Summary: A Christmas Eve Devotion
A woman was a very ill.
She was dying. She knew it but wouldn’t accept it.
She showed her defiance by refusing to turn off her bedroom light at night. She thought that as long as she could see the light, she would stay alive.
Of course she only managed to exhaust herself, and if anything, hasten her death.
Light does might make you feel better. Many-colored Christmas lights on houses and on trees at this time of year help us through dark winter days. But light can’t save you…can it?
On a spiritual level, that woman was right. If only she could have seen the Light with a capital L, she wouldn’t have died in fear. (from Donald Neidigk)
2,700 years ago the prophet Isaiah said: “The people walking in darkness have seen a great light; on those living in the land of the shadow of death a light has dawned” (Isaiah 9:2).
The Light that Isaiah had in mind was Jesus for a few verses later Isaiah said:
“For to us a child is born, to us a son is given…and he will be called Wonderful Counselor, Mighty God, Everlasting Father, Prince of Peace.”
Jesus is the great light that has dawned on humanity. Tonight we celebrate the rising of that light.
But what kind of light is Jesus?
Since he comes to us from God; since he is God, he is on one hand like a powerful spotlight a security guard trains on someone who is trying to break into a building.
Really? Does Jesus do that – seek to expose our bad behavior and thoughts? Isn’t this the meek and mild baby of Christmas we’re talking about here? Don’t forget that this same Jesus also twice used a whip to drive unscrupulous merchants from the temple.
What selfishness would Jesus expose and seek to drive out of your life? The way you quickly walked by the woman struggling to push her shopping cart through the snow-packed parking lot because – well you had plenty on your Christmas-to-do list?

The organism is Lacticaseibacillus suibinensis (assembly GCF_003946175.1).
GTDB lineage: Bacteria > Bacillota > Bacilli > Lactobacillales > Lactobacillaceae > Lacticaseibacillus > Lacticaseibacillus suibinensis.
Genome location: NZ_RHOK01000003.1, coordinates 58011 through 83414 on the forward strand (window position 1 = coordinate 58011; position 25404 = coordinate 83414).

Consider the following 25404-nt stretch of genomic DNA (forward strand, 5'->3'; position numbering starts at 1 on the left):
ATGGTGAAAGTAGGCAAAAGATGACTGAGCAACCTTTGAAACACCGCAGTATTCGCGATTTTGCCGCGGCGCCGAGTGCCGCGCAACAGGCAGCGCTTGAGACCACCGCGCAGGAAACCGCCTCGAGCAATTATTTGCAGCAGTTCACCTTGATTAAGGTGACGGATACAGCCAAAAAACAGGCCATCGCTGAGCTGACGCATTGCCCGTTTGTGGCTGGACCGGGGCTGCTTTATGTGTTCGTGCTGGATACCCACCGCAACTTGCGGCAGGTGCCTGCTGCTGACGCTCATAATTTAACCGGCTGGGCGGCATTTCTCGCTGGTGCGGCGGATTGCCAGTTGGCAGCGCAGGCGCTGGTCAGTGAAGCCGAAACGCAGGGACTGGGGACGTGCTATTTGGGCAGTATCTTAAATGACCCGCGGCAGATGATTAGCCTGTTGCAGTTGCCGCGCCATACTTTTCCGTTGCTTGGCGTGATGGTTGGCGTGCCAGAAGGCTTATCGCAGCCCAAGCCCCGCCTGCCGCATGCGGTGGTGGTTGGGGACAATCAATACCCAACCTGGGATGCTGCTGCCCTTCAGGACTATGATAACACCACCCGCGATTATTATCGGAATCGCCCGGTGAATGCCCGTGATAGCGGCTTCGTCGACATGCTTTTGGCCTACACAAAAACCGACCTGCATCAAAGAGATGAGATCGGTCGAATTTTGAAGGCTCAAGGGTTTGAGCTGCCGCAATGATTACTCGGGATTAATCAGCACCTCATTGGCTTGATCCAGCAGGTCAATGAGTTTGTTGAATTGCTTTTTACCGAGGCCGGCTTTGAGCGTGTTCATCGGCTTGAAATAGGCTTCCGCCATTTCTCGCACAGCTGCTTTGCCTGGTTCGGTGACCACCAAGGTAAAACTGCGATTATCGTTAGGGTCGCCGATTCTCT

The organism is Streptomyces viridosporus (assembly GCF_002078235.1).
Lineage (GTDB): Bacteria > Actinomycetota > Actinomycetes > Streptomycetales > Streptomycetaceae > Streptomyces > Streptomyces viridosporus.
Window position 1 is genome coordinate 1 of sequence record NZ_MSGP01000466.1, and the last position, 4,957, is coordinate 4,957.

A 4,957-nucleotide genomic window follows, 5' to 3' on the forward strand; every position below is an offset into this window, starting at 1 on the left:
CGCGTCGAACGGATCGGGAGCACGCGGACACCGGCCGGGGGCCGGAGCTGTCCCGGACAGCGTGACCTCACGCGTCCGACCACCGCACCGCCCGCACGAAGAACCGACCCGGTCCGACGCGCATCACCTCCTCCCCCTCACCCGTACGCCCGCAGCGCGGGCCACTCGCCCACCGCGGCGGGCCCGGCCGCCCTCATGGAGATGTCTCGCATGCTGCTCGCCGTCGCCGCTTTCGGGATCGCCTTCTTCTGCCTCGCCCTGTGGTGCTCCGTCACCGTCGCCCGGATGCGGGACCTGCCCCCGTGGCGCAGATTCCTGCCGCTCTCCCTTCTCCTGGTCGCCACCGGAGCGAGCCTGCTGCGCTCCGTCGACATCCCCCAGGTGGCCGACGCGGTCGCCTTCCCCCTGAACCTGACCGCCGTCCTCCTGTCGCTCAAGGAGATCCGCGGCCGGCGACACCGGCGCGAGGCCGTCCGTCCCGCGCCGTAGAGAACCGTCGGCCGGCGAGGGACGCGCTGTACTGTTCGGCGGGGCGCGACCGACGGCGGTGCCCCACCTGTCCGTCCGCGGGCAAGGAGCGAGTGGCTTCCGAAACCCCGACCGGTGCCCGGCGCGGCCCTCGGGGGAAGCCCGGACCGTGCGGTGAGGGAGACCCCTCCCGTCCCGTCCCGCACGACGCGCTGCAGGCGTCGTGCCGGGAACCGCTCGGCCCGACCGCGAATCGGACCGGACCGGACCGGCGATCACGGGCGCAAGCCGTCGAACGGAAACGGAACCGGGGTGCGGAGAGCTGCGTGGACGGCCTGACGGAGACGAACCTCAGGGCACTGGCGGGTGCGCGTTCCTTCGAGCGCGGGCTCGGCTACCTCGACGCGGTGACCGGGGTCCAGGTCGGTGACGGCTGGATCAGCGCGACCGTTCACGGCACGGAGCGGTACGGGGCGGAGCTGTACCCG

What pride would he seek to squash? The smugness you feel when someone tells you about family problems you don’t think you’ll ever have to experience.
What hurtful remarks have you muttered even on your way to church this evening, thoughts Jesus could amplify for all to hear even as God hears?
Has the light of God’s law made you shrink in your seat like a classroom spit-baller trying to avoid the teacher’s eye?
You know that doesn’t work with God though. Your conscience tells you as much.
But Jesus isn’t just a spotlight illuminating our sin.
He’s also like the bright light a dentist uses to see what’s wrong with your teeth. The purpose of such a light is to help fix what has decayed and rotted.
But rotten teeth can’t be fixed, can they? They have to be replaced. And that’s what Jesus came to do: take our place under God’s crushing anger against sin.
Therefore when Isaiah speaks of Jesus as a light, he’s thinking of a light you see after days of cloudy weather – a light that’s welcome and warming.
And did you note how Isaiah said that this light has dawned on those walking in darkness?
Friends, you don’t have to go looking for this light. He came looking for you. His first stop was the cradle. His last stop, the cross. And then he rose - a better sun than the one that shone on Easter Sunday morning.